# Homework Help: Finding minimum potential

1. Sep 6, 2009

### noblegas

finding minimum potential
1. The problem statement, all variables and given/known data

A particle of mass m moves in 3-d in the potential well

LaTeX Code: V(r)=-V_0 at LaTeX Code: r<r_0

where LaTeX Code: V0 and LaTeX Code: r_0 are positive constants. If there exists a state in which the particle is bound to the potential well, the wave function for the bound state with the lowest energy is spherically symmetric and the radial wave satisfies equations

LaTeX Code: -h-bar^2/2m*(d^2/dr^2)*u(r)+V(r)*u(r)=Eu(r)

LaTeX Code: u=\\varphi*r

Find the minimum value of the depth LaTeX Code: V_0<BR> for which there exists a bound state. (recall that the radial function satisfies the condition u(0)=0 , because LaTeX Code: \\varphi (r)= u(r)/r has to be regular at the origin

2. Relevant equations

LaTeX Code: -h-bar^2/2m*(d^2/dr^2)*u(r)+V(r)*u(r)=E*u(r)

LaTeX Code: r^2=(x^2+y^2+z^2)

3. The attempt at a solution

I don't know what they mean when they state ' LaTeX Code: \\varphi (r)= u(r)/r has to be regular at the origin'; I don't know why they want you to find a minimum value for V_0 since it is already given in the problem

Should I apply seperation of variables where LaTeX Code: u=R(r)*THETA(\\vartheta)*\\Phi(\\phi)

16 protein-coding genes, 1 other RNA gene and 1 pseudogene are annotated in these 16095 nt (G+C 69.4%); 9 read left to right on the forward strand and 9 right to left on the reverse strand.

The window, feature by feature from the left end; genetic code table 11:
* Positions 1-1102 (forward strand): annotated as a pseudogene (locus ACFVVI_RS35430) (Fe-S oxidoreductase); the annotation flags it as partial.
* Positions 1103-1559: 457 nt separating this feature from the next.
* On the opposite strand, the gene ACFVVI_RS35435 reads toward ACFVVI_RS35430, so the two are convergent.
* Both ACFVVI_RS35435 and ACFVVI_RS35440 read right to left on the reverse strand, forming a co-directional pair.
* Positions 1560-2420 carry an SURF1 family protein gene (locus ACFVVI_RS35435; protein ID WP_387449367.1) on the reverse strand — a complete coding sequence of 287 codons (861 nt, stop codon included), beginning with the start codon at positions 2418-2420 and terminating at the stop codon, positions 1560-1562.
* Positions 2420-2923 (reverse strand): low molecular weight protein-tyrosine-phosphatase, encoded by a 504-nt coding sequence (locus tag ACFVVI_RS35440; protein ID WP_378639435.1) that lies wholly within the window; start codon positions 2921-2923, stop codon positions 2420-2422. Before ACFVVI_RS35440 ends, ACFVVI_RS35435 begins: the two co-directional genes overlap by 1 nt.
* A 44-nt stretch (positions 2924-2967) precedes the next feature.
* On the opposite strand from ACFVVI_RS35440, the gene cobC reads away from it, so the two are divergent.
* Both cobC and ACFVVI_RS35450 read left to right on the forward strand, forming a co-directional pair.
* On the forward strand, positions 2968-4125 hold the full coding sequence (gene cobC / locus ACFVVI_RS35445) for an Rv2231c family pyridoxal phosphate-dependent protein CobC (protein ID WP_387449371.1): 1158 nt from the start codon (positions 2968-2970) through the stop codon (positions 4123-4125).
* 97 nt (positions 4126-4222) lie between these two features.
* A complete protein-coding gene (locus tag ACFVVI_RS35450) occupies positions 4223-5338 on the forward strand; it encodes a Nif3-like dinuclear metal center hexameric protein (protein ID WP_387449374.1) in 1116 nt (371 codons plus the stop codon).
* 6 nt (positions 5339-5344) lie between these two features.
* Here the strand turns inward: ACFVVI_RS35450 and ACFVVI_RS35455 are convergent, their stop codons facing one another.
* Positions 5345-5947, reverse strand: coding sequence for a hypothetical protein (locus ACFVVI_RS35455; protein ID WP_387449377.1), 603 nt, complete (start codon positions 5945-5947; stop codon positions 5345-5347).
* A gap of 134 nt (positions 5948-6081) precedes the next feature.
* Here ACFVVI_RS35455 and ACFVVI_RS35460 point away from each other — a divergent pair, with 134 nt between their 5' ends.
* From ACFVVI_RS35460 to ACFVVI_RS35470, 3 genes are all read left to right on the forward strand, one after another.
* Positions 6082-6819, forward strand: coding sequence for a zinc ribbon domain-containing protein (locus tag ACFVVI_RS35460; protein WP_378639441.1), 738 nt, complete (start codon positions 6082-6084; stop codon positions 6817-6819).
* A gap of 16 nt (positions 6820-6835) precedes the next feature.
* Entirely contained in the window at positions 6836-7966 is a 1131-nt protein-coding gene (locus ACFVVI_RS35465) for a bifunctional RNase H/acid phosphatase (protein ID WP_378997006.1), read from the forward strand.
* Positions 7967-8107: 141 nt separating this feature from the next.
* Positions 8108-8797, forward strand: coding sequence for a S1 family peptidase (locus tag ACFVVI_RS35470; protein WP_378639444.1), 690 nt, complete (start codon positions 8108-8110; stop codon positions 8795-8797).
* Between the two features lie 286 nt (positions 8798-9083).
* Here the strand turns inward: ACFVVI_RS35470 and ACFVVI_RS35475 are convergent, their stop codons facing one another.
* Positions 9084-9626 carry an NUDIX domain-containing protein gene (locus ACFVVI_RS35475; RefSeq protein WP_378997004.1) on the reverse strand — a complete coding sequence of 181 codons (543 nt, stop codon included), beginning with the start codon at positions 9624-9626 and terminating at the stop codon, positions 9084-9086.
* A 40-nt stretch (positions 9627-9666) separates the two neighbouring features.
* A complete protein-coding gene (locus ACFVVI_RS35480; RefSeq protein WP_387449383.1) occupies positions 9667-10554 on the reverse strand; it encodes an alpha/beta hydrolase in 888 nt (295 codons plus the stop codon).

and transform should i differentiate r^2 with respect to x?
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Last edited: Sep 6, 2009
2. Sep 6, 2009

### loveequation

First, let me clean up the tex:

Potential is $$V(r) = -V_0$$ for $$r < r_0$$

$$u(r)$$ satisfies the equation

$$-\hbar^2/2m \frac{d^2 u}{d r^2} + V(r) u(r) = E u(r)$$ where $$u(r) \equiv \varphi(r) r$$

What they mean by regular at the origin is "smooth at the origin". For example the linear function $$f(r) = r$$ is not smooth at the origin when viewed as a function of $$x, y,$$ and $$z$$.

To see this write: $$f(r) = r = (x^2 + y^2 + z^2)^{1/2}$$. Let's see what this function looks like along the $$x$$ axis where $$y=z=0$$. Along this axis $$f(x) = (x^2)^{1/2} = |x|$$. This function has a cusp at $$x=0$$ and so is not smooth. On the other hand $$f(r)=r^2$$ is smooth. But $$f(r) = r^3$$ is not smooth. One thus concludes that smooth functions of "r" must have a Taylor series at the origin that proceeds in even powers of "r".

Now as far as the solution of the equation is concerned. It is a linear ordinary differential equation so you should be able to solve it yourself. You are looking for bound states, i.e., solutions for which the wavefunction vanishes (please check this; I am not a physicist) for
$$r > r_0$$.

Good luck

Last edited: Sep 6, 2009
3. Sep 6, 2009

### noblegas

ignore this post. i posted a more clearer post.